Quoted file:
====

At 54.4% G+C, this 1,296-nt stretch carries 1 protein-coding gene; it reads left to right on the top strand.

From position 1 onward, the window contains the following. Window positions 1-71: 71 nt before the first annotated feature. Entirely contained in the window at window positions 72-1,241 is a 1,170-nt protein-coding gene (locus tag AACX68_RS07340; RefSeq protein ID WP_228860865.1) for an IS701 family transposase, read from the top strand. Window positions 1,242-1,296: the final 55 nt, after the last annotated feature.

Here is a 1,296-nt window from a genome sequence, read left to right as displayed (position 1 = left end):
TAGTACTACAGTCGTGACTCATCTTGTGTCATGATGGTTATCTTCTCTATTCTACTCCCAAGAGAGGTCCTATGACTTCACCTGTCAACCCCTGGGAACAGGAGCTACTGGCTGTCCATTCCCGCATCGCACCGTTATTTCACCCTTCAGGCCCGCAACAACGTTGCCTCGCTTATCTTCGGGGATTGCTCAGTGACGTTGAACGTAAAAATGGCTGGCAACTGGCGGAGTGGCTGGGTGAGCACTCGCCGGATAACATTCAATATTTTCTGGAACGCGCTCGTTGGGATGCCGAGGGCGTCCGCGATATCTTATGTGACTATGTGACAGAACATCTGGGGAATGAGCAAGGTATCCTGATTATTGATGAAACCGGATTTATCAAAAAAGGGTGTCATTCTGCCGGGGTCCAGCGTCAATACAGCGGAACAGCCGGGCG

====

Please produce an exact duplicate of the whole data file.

At 54.4% G+C, this 1,296-nt stretch carries 1 protein-coding gene; it reads left to right on the top strand.

From position 1 onward, the window contains the following. Window positions 1-71: 71 nt before the first annotated feature. Entirely contained in the window at window positions 72-1,241 is a 1,170-nt protein-coding gene (locus tag AACX68_RS07340; RefSeq protein ID WP_228860865.1) for an IS701 family transposase, read from the top strand. Window positions 1,242-1,296: the final 55 nt, after the last annotated feature.

Here is a 1,296-nt window from a genome sequence, read left to right as displayed (position 1 = left end):
TAGTACTACAGTCGTGACTCATCTTGTGTCATGATGGTTATCTTCTCTATTCTACTCCCAAGAGAGGTCCTATGACTTCACCTGTCAACCCCTGGGAACAGGAGCTACTGGCTGTCCATTCCCGCATCGCACCGTTATTTCACCCTTCAGGCCCGCAACAACGTTGCCTCGCTTATCTTCGGGGATTGCTCAGTGACGTTGAACGTAAAAATGGCTGGCAACTGGCGGAGTGGCTGGGTGAGCACTCGCCGGATAACATTCAATATTTTCTGGAACGCGCTCGTTGGGATGCCGAGGGCGTCCGCGATATCTTATGTGACTATGTGACAGAACATCTGGGGAATGAGCAAGGTATCCTGATTATTGATGAAACCGGATTTATCAAAAAAGGGTGTCATTCTGCCGGGGTCCAGCGTCAATACAGCGGAACAGCCGGGCG